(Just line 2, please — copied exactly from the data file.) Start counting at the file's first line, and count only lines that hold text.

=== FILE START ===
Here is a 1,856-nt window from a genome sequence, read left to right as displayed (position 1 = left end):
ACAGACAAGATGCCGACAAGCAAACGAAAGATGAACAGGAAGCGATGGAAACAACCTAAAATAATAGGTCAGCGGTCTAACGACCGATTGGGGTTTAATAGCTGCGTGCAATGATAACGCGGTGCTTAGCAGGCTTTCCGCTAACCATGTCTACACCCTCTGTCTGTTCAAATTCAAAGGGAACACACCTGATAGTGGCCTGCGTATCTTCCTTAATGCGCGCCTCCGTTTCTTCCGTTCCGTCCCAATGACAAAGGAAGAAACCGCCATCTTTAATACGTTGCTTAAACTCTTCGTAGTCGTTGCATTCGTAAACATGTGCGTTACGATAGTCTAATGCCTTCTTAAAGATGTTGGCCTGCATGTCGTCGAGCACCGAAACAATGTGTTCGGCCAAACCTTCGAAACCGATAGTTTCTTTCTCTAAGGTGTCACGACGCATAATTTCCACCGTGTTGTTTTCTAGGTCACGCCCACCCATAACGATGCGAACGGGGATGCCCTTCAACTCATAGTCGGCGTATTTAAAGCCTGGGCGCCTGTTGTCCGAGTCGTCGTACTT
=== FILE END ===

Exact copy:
ACAGACAAGATGCCGACAAGCAAACGAAAGATGAACAGGAAGCGATGGAAACAACCTAAAATAATAGGTCAGCGGTCTAACGACCGATTGGGGTTTAATAGCTGCGTGCAATGATAACGCGGTGCTTAGCAGGCTTTCCGCTAACCATGTCTACACCCTCTGTCTGTTCAAATTCAAAGGGAACACACCTGATAGTGGCCTGCGTATCTTCCTTAATGCGCGCCTCCGTTTCTTCCGTTCCGTCCCAATGACAAAGGAAGAAACCGCCATCTTTAATACGTTGCTTAAACTCTTCGTAGTCGTTGCATTCGTAAACATGTGCGTTACGATAGTCTAATGCCTTCTTAAAGATGTTGGCCTGCATGTCGTCGAGCACCGAAACAATGTGTTCGGCCAAACCTTCGAAACCGATAGTTTCTTTCTCTAAGGTGTCACGACGCATAATTTCCACCGTGTTGTTTTCTAGGTCACGCCCACCCATAACGATGCGAACGGGGATGCCCTTCAACTCATAGTCGGCGTATTTAAAGCCTGGGCGCCTGTTGTCCGAGTCGTCGTACTT